On Jahkoy's Debut EP, the "R" in "R&B" Stands For Romance
Listen to 'Foreign Water' here
Photographed by Matt Martin.
A quick survey of today's R&B landscape reveals a pretty disheartening truth about the genre: It's lacking in good, old-fashioned love songs. Sure, the presence of John Legend on the Billboard R&B chart provides some consolation, but with the lofty positions of tracks like Drake's "One Dance" and Partynextdoor's "Come and See Me," it seems like romance is somewhat of an afterthought—real romance, at least; the type for which a Hennessy-fueled grind on the dance floor or a reluctant late-night visit just won’t do. But it's exactly what's motivating Jahkoy, and his debut EP, Foreign Water (out today), is proof that love does, in fact, still exist.
“Social media did a lot of this,” says the 22-year-old rising singer-songwriter of the need for more emotion in today's music. We’re catching up at NYLON’s office in SoHo, discussing everything from his TV debut on MTV’s Wonderland to the fact that he’s never watched Game of Thrones. The talk of his inspirations—namely Usher and Craig David—inevitably leads to him revealing his nostalgia for timeless, meaningful records. “A lot of the music out now is about just living in the moment, but a lot of the music I grew up listening to was like, we're going to live in this moment forever.” The sentiment is obvious from his amorous tracks like “Still in Love” and “Hold Your Hand,” but on “No Regrets,” the third track on Foreign Waters, he expresses it explicitly: “Everybody singin’ ‘bout war, nobody wanna sing about love.”
But there’s way more to Foreign Water than Jahkoy singing about catching feelings. With a title that plays on the idea that there’s something in the water in Toronto, considering the number of musicians from the singer’s hometown who have found success in recent years (thanks, Drake), the EP is a snapshot of the Canadian metropolis’ culture. It cleverly parallels the ethnic diversity of the city with its diversity of sound; there truly is something for everybody on the project, whether it may be the acoustic “No Regrets,” the reggae-tinged “Don’t Stop the Vibe,” or the slow-burning “F In Sexy,” the latter of which puts Jahkoy’s bars in the limelight as he raps on the second verse.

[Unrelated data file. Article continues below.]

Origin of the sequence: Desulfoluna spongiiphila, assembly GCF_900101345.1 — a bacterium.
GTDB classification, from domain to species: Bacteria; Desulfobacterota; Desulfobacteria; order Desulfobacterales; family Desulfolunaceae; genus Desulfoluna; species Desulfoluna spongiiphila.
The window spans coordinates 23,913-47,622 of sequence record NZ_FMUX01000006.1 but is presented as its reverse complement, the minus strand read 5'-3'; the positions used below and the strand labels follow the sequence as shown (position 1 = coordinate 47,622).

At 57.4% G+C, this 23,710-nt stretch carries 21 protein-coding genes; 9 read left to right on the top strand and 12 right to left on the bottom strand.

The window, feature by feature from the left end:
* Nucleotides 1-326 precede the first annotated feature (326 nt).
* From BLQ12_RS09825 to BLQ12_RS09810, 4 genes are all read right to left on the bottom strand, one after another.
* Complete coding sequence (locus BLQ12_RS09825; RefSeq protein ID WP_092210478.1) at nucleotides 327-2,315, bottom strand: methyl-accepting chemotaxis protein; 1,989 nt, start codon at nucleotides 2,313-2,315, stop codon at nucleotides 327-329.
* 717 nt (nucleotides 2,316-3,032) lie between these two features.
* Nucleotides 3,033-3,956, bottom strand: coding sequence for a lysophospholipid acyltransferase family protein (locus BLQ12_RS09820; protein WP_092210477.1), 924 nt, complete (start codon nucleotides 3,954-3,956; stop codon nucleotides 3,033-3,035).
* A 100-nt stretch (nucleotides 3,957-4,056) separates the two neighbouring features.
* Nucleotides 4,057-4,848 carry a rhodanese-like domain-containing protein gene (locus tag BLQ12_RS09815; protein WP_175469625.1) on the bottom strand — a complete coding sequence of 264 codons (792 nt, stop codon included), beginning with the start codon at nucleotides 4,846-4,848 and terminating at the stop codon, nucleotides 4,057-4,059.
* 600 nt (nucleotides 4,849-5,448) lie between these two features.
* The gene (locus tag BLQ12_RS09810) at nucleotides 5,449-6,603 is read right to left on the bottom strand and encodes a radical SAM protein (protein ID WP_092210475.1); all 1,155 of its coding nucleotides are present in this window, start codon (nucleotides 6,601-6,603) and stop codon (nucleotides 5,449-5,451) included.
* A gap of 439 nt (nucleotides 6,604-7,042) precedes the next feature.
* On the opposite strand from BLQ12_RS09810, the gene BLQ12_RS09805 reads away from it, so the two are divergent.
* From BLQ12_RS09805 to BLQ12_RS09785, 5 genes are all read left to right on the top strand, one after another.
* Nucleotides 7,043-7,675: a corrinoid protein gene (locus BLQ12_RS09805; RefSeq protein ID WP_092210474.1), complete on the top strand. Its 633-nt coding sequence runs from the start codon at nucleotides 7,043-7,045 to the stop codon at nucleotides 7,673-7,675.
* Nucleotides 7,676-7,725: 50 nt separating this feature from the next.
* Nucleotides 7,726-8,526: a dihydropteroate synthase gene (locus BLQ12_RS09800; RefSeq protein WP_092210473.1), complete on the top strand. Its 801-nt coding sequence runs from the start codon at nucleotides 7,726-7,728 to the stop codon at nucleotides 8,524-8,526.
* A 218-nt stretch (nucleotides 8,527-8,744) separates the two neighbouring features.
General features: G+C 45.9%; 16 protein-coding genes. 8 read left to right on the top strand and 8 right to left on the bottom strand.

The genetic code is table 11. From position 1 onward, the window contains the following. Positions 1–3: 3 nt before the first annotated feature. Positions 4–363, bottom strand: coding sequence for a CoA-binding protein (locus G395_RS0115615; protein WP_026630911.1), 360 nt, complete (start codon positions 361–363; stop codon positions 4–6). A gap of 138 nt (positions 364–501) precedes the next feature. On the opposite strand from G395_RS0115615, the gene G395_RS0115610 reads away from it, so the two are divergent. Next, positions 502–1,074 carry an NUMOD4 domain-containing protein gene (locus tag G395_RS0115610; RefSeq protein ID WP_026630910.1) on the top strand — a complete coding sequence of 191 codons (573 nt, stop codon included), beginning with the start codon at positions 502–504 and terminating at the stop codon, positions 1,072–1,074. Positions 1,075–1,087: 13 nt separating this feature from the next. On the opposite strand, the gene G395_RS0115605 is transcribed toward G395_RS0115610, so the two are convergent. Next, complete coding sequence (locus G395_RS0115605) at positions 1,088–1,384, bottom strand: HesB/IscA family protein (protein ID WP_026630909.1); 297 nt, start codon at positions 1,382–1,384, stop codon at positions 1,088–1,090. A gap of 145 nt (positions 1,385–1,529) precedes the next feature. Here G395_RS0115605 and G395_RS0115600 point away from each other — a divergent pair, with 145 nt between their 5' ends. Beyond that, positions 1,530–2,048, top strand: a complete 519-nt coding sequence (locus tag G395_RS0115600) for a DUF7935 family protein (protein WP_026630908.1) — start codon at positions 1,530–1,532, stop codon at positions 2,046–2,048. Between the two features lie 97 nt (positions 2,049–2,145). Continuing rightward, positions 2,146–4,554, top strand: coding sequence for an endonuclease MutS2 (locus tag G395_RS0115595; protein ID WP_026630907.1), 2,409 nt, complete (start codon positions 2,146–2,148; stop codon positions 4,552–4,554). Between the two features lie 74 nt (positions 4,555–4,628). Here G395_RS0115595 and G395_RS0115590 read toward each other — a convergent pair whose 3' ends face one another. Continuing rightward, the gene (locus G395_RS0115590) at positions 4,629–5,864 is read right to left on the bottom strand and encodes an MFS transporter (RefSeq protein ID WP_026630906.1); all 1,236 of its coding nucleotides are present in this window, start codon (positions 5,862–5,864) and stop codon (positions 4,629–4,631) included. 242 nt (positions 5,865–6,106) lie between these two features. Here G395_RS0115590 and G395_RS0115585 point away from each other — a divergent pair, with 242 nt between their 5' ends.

Though the influence of Jahkoy’s hometown is undeniable on his genre-fluid sound, his current digs in Los Angeles have had their share of impact, too; his sunny lead single, “California Heaven,” is an ode to the West Coast and the opportunities that his new zip code has brought him over the few years that he’s lived there. “There's music coming from Toronto, but nobody was really going to Toronto to make music, whereas in L.A., everybody's doing it all the time,” he says of his reasoning for leaving Canada. “So I wanted to get involved, get more experience, get more motivated because I felt like if I was in that space, I could do more. And I did. I was getting myself into happy accidents, running into situations like when I met Jaden [Smith].”
Smith is just one of a handful of high-profile names who have taken note of Jahkoy’s talent. Apart from ScHoolboy Q, who’s featured on “California Heaven,” hip-hop/R&B mainstays Jeremih, Yung Berg, Rico Love, and Boi-1da have lent their talents to the EP. Plus, Drake played Jahkoy’s “Odd Future” on an episode of OVO Sound Radio early this year. But if Jahkoy’s tweets are any indication, it’s the Bad Gal herself who he’s most determined to impress. “I want to record with Rihanna because I feel like she's so able to tap into different worlds, and I feel like there should be someone else trying to do that, too,” he gushes. In fact, the eclectic nature of Foreign Water was actually inspired by her last album. “Anti is one of my favorite albums right now,” says Jahkoy. “The way that she delivered the music was ahead of its time. No record sounded like the last record—it was like every record lived in a world of its own…. That’s what makes an artist an artist: When they’re able to do different things and keep you excited. I feel like music should be explored as much as possible. Why would you want to do the same thing all the time?”
Until his dream collab happens, Jahkoy’s got plenty to keep himself busy, between touring with his newly formed band, exploring his interests in fashion, and taking advantage of his opportunities to travel by, say, visiting 50 Cent’s childhood home in New York. “Everyone knows each other,” he says of the Queens' rapper’s former neighbors. “I went with my cousin, so when we pulled up to the road, people were looking at us because they knew we were not from there. They asked us, ‘Can we help you?’ We were like, ‘We’re just here to see 50 Cent’s house!’” he recalls with a laugh. It’s heartwarming to see a young artist taking it all in, but clear that this is just the beginning: “Foreign Water is more of my introduction, introducing the different sides of me throughout the record,” he says. “Once I settle in more, I’m going all the way with it.”
Listen to Foreign Water below.